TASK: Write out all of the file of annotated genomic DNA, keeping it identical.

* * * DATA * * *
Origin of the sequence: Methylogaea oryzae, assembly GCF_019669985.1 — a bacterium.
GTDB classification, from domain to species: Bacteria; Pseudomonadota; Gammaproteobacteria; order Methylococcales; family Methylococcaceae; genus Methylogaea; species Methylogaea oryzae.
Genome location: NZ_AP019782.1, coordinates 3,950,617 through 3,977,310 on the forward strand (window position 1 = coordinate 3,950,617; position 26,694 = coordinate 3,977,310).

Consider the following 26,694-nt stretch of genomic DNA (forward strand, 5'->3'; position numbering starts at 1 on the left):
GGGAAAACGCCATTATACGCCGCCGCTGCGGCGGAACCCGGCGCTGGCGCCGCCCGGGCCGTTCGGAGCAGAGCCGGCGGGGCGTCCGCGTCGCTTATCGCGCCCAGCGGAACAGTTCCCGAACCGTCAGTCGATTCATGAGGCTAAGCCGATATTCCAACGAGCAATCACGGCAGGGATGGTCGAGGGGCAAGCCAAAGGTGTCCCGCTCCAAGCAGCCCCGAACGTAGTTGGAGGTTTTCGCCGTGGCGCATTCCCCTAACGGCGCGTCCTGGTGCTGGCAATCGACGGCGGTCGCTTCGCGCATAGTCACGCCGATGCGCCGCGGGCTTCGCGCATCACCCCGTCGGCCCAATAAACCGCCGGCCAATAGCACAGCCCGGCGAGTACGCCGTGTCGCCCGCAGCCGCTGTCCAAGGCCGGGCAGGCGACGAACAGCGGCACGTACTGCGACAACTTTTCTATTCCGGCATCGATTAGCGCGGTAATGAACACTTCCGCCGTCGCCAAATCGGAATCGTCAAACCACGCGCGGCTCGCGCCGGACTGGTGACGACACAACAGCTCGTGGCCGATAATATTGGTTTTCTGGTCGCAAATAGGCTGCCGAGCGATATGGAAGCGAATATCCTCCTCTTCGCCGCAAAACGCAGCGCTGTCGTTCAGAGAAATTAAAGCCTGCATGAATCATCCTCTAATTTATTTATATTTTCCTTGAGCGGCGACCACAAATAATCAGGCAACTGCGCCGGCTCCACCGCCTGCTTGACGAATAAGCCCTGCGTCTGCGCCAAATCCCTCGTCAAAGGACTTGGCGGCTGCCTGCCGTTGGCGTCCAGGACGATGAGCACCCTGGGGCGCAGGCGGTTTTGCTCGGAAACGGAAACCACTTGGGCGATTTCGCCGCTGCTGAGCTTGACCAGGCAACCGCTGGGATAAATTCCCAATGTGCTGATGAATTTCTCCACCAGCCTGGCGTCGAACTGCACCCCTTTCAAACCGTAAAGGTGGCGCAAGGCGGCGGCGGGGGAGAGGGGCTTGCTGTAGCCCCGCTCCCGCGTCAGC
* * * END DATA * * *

Origin of the sequence: Methylogaea oryzae, assembly GCF_019669985.1 — a bacterium.
GTDB classification, from domain to species: Bacteria; Pseudomonadota; Gammaproteobacteria; order Methylococcales; family Methylococcaceae; genus Methylogaea; species Methylogaea oryzae.
Genome location: NZ_AP019782.1, coordinates 3,950,617 through 3,977,310 on the forward strand (window position 1 = coordinate 3,950,617; position 26,694 = coordinate 3,977,310).

Consider the following 26,694-nt stretch of genomic DNA (forward strand, 5'->3'; position numbering starts at 1 on the left):
GGGAAAACGCCATTATACGCCGCCGCTGCGGCGGAACCCGGCGCTGGCGCCGCCCGGGCCGTTCGGAGCAGAGCCGGCGGGGCGTCCGCGTCGCTTATCGCGCCCAGCGGAACAGTTCCCGAACCGTCAGTCGATTCATGAGGCTAAGCCGATATTCCAACGAGCAATCACGGCAGGGATGGTCGAGGGGCAAGCCAAAGGTGTCCCGCTCCAAGCAGCCCCGAACGTAGTTGGAGGTTTTCGCCGTGGCGCATTCCCCTAACGGCGCGTCCTGGTGCTGGCAATCGACGGCGGTCGCTTCGCGCATAGTCACGCCGATGCGCCGCGGGCTTCGCGCATCACCCCGTCGGCCCAATAAACCGCCGGCCAATAGCACAGCCCGGCGAGTACGCCGTGTCGCCCGCAGCCGCTGTCCAAGGCCGGGCAGGCGACGAACAGCGGCACGTACTGCGACAACTTTTCTATTCCGGCATCGATTAGCGCGGTAATGAACACTTCCGCCGTCGCCAAATCGGAATCGTCAAACCACGCGCGGCTCGCGCCGGACTGGTGACGACACAACAGCTCGTGGCCGATAATATTGGTTTTCTGGTCGCAAATAGGCTGCCGAGCGATATGGAAGCGAATATCCTCCTCTTCGCCGCAAAACGCAGCGCTGTCGTTCAGAGAAATTAAAGCCTGCATGAATCATCCTCTAATTTATTTATATTTTCCTTGAGCGGCGACCACAAATAATCAGGCAACTGCGCCGGCTCCACCGCCTGCTTGACGAATAAGCCCTGCGTCTGCGCCAAATCCCTCGTCAAAGGACTTGGCGGCTGCCTGCCGTTGGCGTCCAGGACGATGAGCACCCTGGGGCGCAGGCGGTTTTGCTCGGAAACGGAAACCACTTGGGCGATTTCGCCGCTGCTGAGCTTGACCAGGCAACCGCTGGGATAAATTCCCAATGTGCTGATGAATTTCTCCACCAGCCTGGCGTCGAACTGCACCCCTTTCAAACCGTAAAGGTGGCGCAAGGCGGCGGCGGGGGAGAGGGGCTTGCTGTAGCCCCGCTCCCGCGTCAGC